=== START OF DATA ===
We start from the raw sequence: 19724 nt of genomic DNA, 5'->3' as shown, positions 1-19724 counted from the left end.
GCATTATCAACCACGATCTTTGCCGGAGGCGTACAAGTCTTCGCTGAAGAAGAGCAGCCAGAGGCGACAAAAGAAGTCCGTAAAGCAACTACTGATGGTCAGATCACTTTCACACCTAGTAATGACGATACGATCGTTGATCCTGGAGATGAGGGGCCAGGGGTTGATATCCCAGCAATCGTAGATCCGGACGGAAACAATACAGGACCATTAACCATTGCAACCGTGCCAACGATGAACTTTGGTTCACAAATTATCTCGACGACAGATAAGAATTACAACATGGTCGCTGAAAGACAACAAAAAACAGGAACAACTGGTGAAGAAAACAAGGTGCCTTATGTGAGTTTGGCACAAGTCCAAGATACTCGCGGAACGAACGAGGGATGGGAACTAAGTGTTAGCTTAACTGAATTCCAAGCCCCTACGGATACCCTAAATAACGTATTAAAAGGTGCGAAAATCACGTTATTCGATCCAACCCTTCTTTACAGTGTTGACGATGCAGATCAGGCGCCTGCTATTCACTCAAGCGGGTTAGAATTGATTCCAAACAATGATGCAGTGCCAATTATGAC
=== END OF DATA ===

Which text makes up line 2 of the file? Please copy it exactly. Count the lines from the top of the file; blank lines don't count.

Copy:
GCATTATCAACCACGATCTTTGCCGGAGGCGTACAAGTCTTCGCTGAAGAAGAGCAGCCAGAGGCGACAAAAGAAGTCCGTAAAGCAACTACTGATGGTCAGATCACTTTCACACCTAGTAATGACGATACGATCGTTGATCCTGGAGATGAGGGGCCAGGGGTTGATATCCCAGCAATCGTAGATCCGGACGGAAACAATACAGGACCATTAACCATTGCAACCGTGCCAACGATGAACTTTGGTTCACAAATTATCTCGACGACAGATAAGAATTACAACATGGTCGCTGAAAGACAACAAAAAACAGGAACAACTGGTGAAGAAAACAAGGTGCCTTATGTGAGTTTGGCACAAGTCCAAGATACTCGCGGAACGAACGAGGGATGGGAACTAAGTGTTAGCTTAACTGAATTCCAAGCCCCTACGGATACCCTAAATAACGTATTAAAAGGTGCGAAAATCACGTTATTCGATCCAACCCTTCTTTACAGTGTTGACGATGCAGATCAGGCGCCTGCTATTCACTCAAGCGGGTTAGAATTGATTCCAAACAATGATGCAGTGCCAATTATGAC